Nobbs puts shine back in Indian hockey
The Indian men’s hockey team under Australian coach Michael Nobbs seems to have turned the corner by qualifying in style for the London Olympics. This comes as a relief following the debacle of 2008, when India for the first time since 1928 failed to make it to an Olympic game.
In a remarkable change of fortunes, the Indians won all six matches and totaled 44 goals at the Olympic qualifiers, at an average of over seven goals a match. They earned their ticket to London with a masterclass against France. The former hockey powerhouse thrashed France with an 8-1 win. Taking over a team tormented by politics and inconsistency, Nobbs seems to have had a positive effect on the team. Now, the question that everyone is asking, “Will this Australian coach be able to revive the sagging spirits of Indian hockey?”
His strategy of replacing senior team members with younger legs received criticism. Sticking to his guns, Nobbs played an active role in picking his squad. His plan worked and the Indian team has proved itself once again after the low of 2008.If anyone had a doubt about the fitness levels of the team, it was put to rest at the Olympic qualifiers. Under physio David John, the team’s fitness levels have improved considerably.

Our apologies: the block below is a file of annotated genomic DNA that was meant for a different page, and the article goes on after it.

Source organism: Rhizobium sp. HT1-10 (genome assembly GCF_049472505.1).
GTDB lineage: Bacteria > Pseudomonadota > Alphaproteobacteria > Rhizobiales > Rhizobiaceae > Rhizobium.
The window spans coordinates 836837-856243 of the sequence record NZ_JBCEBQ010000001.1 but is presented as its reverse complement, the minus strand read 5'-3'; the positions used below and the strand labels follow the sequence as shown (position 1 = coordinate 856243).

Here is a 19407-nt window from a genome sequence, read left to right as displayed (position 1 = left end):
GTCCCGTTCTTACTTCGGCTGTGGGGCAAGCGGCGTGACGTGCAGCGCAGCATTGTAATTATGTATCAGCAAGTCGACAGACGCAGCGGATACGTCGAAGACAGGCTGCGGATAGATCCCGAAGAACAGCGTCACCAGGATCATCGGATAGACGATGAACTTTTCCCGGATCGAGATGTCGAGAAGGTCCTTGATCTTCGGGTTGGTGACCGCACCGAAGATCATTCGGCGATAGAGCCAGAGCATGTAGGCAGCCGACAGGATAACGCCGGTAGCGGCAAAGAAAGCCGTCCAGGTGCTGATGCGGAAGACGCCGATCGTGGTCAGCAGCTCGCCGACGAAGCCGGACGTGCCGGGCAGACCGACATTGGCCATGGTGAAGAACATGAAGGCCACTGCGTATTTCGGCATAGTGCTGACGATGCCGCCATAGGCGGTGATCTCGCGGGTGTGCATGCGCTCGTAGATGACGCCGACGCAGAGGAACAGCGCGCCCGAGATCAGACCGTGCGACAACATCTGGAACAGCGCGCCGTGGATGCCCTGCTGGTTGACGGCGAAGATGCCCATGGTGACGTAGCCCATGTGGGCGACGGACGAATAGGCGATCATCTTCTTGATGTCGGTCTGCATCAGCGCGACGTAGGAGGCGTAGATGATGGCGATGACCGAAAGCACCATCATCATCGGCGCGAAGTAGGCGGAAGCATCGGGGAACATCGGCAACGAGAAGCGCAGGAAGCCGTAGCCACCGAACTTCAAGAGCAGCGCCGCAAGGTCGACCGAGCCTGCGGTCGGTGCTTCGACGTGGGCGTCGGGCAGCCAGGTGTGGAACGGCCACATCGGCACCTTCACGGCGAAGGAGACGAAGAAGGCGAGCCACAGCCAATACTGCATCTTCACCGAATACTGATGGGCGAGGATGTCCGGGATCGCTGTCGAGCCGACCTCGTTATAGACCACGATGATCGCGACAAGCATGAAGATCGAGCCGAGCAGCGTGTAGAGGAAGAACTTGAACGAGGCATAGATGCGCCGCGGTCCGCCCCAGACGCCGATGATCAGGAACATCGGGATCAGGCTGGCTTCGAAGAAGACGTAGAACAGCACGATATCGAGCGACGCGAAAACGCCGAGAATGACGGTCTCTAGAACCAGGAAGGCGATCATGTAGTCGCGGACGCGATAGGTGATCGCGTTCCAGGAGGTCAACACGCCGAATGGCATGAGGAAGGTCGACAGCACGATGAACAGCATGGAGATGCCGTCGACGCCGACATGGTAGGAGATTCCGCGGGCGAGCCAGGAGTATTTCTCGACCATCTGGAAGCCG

The Indian attack was in good stead in the qualifiers. Sunil displayed great running while the seasoned players like Tushar Khandker and Shivendra Singh put a shine on the game. Against the French, Sreejesh excelled while Uthappa and Kothajit’s prowess on the mid-field could not be ignored. Every dribble and every run on the field looked planned.
But these positives were accompanied by negatives as well.
Defence is India’s Achilles heel and the Australian Olympian needs to work his magic in that area too. The rearguard passed up on as many as nine goals at the Olympic qualifiers and allowed for a lot of space on the field. The team’s speed and coordination needs massive improvement. The Indian team seems to be regaining some lost gloss under Nobbs, but there is a lot of work to be done to reach the dizzying heights of yesteryears.
– Kavitha Mhatre